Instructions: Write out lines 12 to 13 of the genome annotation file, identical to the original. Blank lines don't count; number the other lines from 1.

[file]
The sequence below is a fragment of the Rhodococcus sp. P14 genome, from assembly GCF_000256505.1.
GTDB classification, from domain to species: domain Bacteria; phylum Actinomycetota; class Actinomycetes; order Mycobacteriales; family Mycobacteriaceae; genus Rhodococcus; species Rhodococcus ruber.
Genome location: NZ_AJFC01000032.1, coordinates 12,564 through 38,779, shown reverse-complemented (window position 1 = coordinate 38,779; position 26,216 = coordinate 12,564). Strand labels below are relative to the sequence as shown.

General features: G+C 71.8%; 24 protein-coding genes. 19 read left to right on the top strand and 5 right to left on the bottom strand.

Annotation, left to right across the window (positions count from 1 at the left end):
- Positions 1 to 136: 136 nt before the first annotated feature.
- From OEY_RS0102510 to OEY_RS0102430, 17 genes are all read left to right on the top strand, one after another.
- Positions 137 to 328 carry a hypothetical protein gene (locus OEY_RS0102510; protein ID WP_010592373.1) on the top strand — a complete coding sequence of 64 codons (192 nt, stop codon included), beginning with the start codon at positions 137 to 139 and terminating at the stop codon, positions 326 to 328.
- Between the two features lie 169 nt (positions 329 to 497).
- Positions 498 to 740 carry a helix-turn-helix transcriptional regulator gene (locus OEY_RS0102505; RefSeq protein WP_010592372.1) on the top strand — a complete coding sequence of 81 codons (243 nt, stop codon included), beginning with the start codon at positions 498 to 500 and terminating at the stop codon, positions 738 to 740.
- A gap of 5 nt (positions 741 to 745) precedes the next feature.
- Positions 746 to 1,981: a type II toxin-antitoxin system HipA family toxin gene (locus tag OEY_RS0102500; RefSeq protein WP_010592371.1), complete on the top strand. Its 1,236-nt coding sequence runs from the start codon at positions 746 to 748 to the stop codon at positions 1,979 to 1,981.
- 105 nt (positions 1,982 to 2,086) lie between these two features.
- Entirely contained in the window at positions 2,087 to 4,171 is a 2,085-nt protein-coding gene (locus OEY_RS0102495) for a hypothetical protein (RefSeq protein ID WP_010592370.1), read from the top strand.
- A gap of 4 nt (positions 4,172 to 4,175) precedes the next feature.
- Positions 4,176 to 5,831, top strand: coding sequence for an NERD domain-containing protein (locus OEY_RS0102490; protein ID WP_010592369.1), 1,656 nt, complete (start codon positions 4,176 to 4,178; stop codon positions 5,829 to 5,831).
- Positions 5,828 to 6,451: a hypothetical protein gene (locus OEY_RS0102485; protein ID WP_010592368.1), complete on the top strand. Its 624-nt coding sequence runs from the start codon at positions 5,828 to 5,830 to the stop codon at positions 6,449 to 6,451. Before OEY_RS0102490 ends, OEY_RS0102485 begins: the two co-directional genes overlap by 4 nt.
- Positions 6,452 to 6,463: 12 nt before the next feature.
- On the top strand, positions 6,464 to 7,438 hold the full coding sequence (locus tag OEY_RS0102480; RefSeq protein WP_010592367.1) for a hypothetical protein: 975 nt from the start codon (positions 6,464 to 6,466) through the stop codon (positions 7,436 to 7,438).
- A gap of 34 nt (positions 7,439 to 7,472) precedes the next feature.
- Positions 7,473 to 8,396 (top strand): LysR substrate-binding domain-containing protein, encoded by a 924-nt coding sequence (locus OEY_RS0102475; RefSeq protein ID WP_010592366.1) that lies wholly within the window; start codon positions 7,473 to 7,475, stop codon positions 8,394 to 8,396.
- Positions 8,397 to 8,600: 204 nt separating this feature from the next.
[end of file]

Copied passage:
- Positions 746 to 1,981: a type II toxin-antitoxin system HipA family toxin gene (locus tag OEY_RS0102500; RefSeq protein WP_010592371.1), complete on the top strand. Its 1,236-nt coding sequence runs from the start codon at positions 746 to 748 to the stop codon at positions 1,979 to 1,981.
- 105 nt (positions 1,982 to 2,086) lie between these two features.